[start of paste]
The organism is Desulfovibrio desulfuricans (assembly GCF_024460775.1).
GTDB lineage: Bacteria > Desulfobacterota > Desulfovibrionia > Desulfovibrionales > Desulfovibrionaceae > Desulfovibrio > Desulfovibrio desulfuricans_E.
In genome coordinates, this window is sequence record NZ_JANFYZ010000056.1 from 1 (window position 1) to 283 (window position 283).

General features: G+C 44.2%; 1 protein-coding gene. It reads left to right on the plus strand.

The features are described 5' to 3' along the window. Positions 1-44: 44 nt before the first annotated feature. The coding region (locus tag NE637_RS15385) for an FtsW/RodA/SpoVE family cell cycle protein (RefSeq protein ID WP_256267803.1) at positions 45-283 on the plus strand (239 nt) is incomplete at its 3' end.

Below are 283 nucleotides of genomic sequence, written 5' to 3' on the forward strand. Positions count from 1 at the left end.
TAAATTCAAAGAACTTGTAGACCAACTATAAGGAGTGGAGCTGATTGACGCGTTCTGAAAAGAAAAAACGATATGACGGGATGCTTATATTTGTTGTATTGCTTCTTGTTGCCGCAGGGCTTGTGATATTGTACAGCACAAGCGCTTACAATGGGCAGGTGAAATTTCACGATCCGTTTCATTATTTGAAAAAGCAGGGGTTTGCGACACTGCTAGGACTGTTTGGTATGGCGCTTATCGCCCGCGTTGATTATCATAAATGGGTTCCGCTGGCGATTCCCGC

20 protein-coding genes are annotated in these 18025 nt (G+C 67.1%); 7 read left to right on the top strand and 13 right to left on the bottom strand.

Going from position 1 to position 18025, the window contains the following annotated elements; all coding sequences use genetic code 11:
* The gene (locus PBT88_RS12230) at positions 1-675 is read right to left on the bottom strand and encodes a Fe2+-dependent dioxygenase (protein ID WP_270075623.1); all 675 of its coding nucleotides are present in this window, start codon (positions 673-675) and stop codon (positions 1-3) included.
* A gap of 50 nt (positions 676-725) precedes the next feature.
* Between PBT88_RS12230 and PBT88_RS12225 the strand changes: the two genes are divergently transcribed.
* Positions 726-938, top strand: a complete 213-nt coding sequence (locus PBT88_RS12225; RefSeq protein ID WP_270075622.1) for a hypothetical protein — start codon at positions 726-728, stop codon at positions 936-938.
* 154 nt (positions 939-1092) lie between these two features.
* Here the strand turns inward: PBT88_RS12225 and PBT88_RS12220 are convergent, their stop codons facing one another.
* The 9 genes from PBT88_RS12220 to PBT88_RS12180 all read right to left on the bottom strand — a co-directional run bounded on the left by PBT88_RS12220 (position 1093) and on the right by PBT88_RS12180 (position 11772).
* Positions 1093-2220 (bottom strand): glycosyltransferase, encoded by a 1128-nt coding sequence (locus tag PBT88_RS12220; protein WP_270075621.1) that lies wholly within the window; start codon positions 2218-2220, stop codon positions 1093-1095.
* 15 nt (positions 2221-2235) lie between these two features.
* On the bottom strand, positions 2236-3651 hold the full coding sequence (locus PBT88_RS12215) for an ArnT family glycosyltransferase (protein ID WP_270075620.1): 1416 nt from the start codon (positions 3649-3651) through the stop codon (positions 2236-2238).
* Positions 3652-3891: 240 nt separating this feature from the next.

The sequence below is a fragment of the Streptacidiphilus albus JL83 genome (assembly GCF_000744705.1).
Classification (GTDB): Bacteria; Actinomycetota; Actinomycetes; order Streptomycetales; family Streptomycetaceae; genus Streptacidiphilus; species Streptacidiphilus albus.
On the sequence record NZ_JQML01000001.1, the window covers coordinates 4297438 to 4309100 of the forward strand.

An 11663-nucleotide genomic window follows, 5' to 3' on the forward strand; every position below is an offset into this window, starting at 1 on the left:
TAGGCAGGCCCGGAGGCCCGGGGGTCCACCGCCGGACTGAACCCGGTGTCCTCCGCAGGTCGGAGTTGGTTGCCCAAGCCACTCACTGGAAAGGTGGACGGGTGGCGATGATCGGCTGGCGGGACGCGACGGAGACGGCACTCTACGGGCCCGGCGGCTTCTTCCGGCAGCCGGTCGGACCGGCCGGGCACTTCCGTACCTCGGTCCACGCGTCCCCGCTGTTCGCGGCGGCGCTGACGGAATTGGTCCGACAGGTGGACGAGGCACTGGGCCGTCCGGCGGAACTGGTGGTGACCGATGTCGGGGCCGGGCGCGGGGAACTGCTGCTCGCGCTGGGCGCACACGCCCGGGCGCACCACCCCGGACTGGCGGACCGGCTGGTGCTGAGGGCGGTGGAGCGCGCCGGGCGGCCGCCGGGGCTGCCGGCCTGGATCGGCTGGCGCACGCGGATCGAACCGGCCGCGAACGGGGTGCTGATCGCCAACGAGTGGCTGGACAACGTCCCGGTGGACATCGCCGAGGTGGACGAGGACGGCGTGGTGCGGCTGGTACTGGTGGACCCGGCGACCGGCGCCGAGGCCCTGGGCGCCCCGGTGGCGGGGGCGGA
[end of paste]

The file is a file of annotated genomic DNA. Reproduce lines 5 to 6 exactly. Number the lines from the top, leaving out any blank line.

The features are described 5' to 3' along the window. Positions 1-44: 44 nt before the first annotated feature. The coding region (locus tag NE637_RS15385) for an FtsW/RodA/SpoVE family cell cycle protein (RefSeq protein ID WP_256267803.1) at positions 45-283 on the plus strand (239 nt) is incomplete at its 3' end.

Below are 283 nucleotides of genomic sequence, written 5' to 3' on the forward strand. Positions count from 1 at the left end.